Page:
Interview with Dain Rohtla, Author of 'The Sustainability Handbook'


June 22, 2020


I was privileged to invite Dain Rohtla for an interview with BooKecCenTric to discuss his latest book The Sustainability Handbook and the inspiration behind it. Enjoy!

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What's your book The Sustainability Handbook about, and what inspired you to write it?
The Sustainability Handbook is meant to be a textbook about sustainable development - general issues about sustainability, how YOU can be more sustainable, political agendas to fight climate change, and my overarching thesis that sustainability is not dependent on technology, but rather economics and people's unwillingness to change. Greta Thunberg is the most well-known environmental pundit yet she does not really proffer tax agendas, she complains, and I would rather people focus on solutions than problems.

I was inspired by debating my friends about the benfits of hunting. I told them not to think about 'killing bambi,' take the emotions out of it because A) the money spent on hunting saves more animals than you kill, and B) animals die more gruesome deaths in the wild if they are not killed by hunters. This inspired me to do more reading about it. I had already taken sustainable development classes and was decently in-tune politically so I just wanted to put my thoughts together for myself.

Who is your target audience, and why do you think this book will appeal to them?
This is best suited for those of high school age and above who are interested in politics or the environment. This should appeal because it offers a bipartisan take on combatting climate change, a narrative which is dominated by left wing thinkers who Greenwash the issue to advance socialism policies. Many right-wing people support the environment but do not want to hear congresswoman Ocasio-Cortez or Greta Thunberg so this argues brings more context to the issue.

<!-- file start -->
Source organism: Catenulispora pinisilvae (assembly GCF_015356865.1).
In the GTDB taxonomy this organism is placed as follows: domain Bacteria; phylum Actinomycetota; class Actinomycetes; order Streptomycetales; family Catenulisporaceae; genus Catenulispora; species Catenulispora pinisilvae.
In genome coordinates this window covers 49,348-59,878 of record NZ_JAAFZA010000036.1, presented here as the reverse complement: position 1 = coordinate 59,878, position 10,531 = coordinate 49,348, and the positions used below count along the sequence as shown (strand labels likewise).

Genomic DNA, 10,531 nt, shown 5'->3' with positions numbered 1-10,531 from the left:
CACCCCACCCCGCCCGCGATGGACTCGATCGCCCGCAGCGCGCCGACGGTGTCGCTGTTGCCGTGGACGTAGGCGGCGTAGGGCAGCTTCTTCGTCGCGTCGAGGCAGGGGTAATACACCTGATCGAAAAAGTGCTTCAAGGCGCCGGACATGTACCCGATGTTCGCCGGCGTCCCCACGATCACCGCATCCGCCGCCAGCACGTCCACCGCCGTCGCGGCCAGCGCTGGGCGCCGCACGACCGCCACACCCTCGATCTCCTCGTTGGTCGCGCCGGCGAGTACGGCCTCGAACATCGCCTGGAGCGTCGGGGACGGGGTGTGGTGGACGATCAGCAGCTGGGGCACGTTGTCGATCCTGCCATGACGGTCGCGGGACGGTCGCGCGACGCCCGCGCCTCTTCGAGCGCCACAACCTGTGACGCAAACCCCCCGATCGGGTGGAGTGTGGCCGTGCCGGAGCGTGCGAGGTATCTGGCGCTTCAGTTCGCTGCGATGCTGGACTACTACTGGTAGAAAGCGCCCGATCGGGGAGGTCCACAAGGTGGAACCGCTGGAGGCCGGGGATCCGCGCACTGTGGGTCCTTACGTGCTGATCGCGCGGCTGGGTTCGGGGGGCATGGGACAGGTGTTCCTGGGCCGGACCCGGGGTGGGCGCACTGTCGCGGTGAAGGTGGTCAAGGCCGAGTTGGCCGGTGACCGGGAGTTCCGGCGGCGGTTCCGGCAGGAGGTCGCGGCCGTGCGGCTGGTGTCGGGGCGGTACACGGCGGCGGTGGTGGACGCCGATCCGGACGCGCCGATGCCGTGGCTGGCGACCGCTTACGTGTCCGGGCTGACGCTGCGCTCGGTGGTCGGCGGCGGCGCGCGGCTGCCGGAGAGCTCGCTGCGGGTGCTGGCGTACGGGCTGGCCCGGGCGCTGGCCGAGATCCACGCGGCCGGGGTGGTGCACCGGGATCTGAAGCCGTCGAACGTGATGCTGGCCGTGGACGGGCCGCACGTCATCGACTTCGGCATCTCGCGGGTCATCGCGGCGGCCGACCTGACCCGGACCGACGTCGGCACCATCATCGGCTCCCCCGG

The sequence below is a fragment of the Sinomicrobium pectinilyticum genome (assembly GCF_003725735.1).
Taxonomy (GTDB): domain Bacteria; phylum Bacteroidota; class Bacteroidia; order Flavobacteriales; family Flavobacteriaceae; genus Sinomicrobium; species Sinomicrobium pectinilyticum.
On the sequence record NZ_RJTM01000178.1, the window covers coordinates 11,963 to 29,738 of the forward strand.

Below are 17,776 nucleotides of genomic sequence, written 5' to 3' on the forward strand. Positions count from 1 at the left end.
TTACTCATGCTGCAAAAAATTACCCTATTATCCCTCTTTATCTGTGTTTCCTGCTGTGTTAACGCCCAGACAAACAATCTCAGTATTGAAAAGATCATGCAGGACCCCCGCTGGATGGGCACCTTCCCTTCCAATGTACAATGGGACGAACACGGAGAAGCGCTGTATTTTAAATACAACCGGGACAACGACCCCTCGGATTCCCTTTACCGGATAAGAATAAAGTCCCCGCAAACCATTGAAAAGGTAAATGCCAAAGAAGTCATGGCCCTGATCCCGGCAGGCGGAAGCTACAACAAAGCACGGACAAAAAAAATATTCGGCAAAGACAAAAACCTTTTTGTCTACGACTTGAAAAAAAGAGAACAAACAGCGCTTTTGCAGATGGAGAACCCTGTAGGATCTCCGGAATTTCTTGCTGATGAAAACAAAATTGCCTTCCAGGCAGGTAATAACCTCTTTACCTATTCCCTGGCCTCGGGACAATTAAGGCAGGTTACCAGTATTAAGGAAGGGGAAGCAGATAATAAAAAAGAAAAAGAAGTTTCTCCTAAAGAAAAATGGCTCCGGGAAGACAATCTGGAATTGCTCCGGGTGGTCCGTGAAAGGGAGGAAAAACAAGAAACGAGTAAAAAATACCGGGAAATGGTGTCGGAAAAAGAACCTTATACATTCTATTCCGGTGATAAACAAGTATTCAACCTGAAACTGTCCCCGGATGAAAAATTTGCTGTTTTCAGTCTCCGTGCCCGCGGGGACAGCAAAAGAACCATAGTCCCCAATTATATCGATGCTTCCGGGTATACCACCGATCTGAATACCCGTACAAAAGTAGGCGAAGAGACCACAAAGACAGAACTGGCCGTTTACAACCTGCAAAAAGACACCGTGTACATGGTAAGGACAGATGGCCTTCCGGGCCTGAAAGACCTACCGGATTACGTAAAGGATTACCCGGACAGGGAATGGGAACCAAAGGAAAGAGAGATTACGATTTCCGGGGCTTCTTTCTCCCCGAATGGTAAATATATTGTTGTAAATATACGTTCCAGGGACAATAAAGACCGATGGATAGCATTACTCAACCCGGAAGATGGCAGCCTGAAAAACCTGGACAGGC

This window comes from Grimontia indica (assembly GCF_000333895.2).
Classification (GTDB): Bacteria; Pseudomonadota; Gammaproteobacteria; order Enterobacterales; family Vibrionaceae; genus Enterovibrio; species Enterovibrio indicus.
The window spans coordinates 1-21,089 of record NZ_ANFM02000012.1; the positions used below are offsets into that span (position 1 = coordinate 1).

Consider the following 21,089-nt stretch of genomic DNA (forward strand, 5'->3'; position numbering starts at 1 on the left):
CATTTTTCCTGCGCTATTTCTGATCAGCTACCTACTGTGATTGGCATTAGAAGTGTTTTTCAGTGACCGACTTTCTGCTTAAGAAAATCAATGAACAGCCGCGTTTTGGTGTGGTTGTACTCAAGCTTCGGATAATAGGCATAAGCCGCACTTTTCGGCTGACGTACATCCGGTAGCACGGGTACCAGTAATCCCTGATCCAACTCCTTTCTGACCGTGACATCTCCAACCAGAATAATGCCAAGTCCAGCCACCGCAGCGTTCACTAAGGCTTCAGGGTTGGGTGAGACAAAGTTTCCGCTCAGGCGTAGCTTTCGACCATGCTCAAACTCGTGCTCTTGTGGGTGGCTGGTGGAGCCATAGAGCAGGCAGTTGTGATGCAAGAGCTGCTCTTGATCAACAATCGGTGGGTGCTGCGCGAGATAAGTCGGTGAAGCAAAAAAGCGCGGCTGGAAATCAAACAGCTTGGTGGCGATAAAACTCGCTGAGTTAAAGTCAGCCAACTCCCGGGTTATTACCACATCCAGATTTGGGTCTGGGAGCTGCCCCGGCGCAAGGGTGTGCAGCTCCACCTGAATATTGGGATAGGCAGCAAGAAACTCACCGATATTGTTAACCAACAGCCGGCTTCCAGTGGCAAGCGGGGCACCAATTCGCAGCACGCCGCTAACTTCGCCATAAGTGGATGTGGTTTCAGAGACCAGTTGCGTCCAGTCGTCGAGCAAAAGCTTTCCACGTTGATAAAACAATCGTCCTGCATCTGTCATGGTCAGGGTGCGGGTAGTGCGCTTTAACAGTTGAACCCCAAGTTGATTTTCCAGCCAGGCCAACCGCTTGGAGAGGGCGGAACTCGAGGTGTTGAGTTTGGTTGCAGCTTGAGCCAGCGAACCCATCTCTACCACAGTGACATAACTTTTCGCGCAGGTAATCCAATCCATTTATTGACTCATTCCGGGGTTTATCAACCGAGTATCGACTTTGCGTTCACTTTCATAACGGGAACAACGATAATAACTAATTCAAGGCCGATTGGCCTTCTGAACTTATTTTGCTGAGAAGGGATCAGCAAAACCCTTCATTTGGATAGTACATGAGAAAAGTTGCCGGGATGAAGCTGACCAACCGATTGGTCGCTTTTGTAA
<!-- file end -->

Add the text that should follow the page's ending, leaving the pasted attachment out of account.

What message do you wish to pass across to your readers with this book?
Environmental degradation is worse than you think; its not just a slight rise in temperature, its trash pollution, marine life decline, terrestrial life decline, deforestation, everything and it affects everyone.

As a writer, is there anything you've learned about yourself while writing this book?
I care more about the environment than when I started! I did not care that much originally, it seemed quite intangible, but now I see it as ever-present, I notice the massive plastic wrapping everywhere, the abundance of beef, and it makes me want to change things.

For your own reading, do you prefer ebooks or traditional paper/hard back books, and why?  
I like traditional books, it feels good to hold paper, scrunch the book on my lap, flip through the pages, and see it on my bookshelf.

What is your niche genre, and if you were to write in a different genre, what would it be?
I like environmental economics; I write a lot about it on my society's website roosevelt-group.org as well. If not this I would write fantasy, when I was in 6-8th grade I wrote a 250-page fantasy book that was probably horrible and has since been mysteriously deleted.

Why do care about the environment?
Growing up in the suburbs instilled a love of the outdoors when I was young. I was am an Eagle Scout and I love carp fishing most of all. No matter how much time I spent on other aspects of boyscouts like knot tying, or other hobbies like soccer, I always came back to carp fishing. At university in Scotland I took Sustainable Development classes because they were apparently easy, but it taught me alot. I learned about how important marine life is for my hobbies and the world but that it was dying excruciatingly quickly. I wanted to help the environment because it gives me so much joy.

What books and authors have most influenced you?
I am a huge fan of Ernest Hemingway, more as a person than a writer. I love his attraction to hunting, fishing, skiing, all these wonderful adventures. My favorite of his books is Green Hills of Africa which is a non-fiction account of his hunting in Africa and it instills the sense of love, of the journey, not only the goal, and the true simple pleasures of life, like a Michigan sunset or whiskey at the end of a hard day of hiking.